The Ultimate Guide to Mastering Calligraphy

Calligraphy is a really easy art to get into, but it does require some tools. Here are the supplies that I recommend for beginners:

 Pencils (2H and HB) – The hardest part about calligraphy is getting your letters to be consistent in size and weight. This can be difficult with pens, but much easier with pencils. If you want to give calligraphy a try without spending money on supplies, grab a couple of pencils from the dollar store! Paper – Calligraphy paper works best because it’s smooth and thin, which makes writing easier. However any smooth paper will do! Dip Pen – Dip pens have replaceable nibs that let you choose different widths depending on what kind of lettering you’re doing. I like the Hunt 512 nib because it’s very flexible and gives beautiful results when used with pointed pen scripts like Spencerian or Copperplate (which we’ll talk about later).

Ink -Calligrapher’s ink comes in many different colors, but black tends to work best since most letters are written in black ink anyway! Brush Pen -A brush pen lets you write exactly like how you would normally write using a brush & watercolor paint instead of paint & paper. The artform of beauty brushes originated in China and is still practiced there to this day. I’ll talk about brush pens later on in the post because they are a totally different tool used for different kinds of lettering. Ruler – A ruler allows you to draw straight lines when you don’t have a straight edge around.

It’s hard to write perfectly even lines without a ruler! (Your hand is not perfectly straight.) Brush -If you’re using ink, it’s best to use a brush pen or use your own paintbrush if you’re painting with watercolor paints. Standard ballpoint pens don’t work well with ink because they clog up too easily after the first couple letters, so make sure that whatever pen/brush/nib tool that you choose will let your handle wet media! If not, consider buying an actual calligraphy pen instead of trying to hack one into working.

 The Basic Strokes & How To Practice Them

 There are many things going on when we write calligraphy, but as long as we make it look pretty then no one really cares how we did it! It looks hard at first but it’s actually really easy once you get into the flow of things and become more confident at producing consistent letterforms.

 The key is to practice, practice, practice.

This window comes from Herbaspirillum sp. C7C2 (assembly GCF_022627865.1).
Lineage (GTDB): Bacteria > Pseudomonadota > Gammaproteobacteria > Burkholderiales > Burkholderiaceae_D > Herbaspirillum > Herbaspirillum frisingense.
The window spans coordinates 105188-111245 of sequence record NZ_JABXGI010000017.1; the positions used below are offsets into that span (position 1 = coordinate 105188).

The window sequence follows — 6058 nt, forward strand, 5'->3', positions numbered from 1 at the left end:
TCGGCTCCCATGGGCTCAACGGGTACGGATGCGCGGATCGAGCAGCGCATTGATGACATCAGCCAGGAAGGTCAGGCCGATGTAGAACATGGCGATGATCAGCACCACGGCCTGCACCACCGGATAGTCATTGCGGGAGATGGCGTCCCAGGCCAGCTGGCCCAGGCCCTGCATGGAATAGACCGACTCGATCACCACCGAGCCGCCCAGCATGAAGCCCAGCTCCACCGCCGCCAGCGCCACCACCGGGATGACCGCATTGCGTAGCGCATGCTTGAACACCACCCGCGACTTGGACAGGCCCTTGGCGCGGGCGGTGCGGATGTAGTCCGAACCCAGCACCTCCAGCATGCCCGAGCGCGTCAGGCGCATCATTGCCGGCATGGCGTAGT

Start with the basic strokes that we’ll talk about below as well as the alphabet. Once you get comfortable with those strokes, it’s time to learn how to combine them into actual letters! That’s where things start to get tricky because each letter has a different height and weight depending on where in the letter it is. Here are some tips for practicing:

 Practice makes perfect! If you want to master calligraphy, you need to keep practicing. When I’m trying something new that I’ve never practiced before (which happens a lot), I draw a lot of tiny dashes and lines all over my paper so that by the end of my session there are tons of little marks everywhere! Then when I look at them later on at home or in person with others who have seen what I’ve done, it really helps me see for myself what mistakes/successes I had during my session. Practice copying letters from books/websites (like this one!) over and over again until they start looking more natural and flowing better than before. Practice on more than just paper.

You can practice on napkins, envelopes, coffee stirrers, etc. and then try to write them correctly on paper! Practice with a ruler/T-square. Use a ruler to help you draw straight lines so that your letters are all perfectly aligned which will make them look much better! Practice with different tools (ballpoint pens/brush pens). You’ll notice that each tool has its own unique characteristics when it comes to the lines it produces: ballpoints are thicker and will produce bolder strokes while brush pens create thinner strokes that have a bit of texture in them (see below for examples). You could use any tool for this exercise so long as you practice writing the same letter over & over again until you get used to how each tool feels when writing with it.

 I hope this post has been helpful to you. If you enjoyed it, make sure to share it with your friends! Also, please let me know in the comments below if this was helpful and if there’s anything else I should add to my next post about calligraphy.

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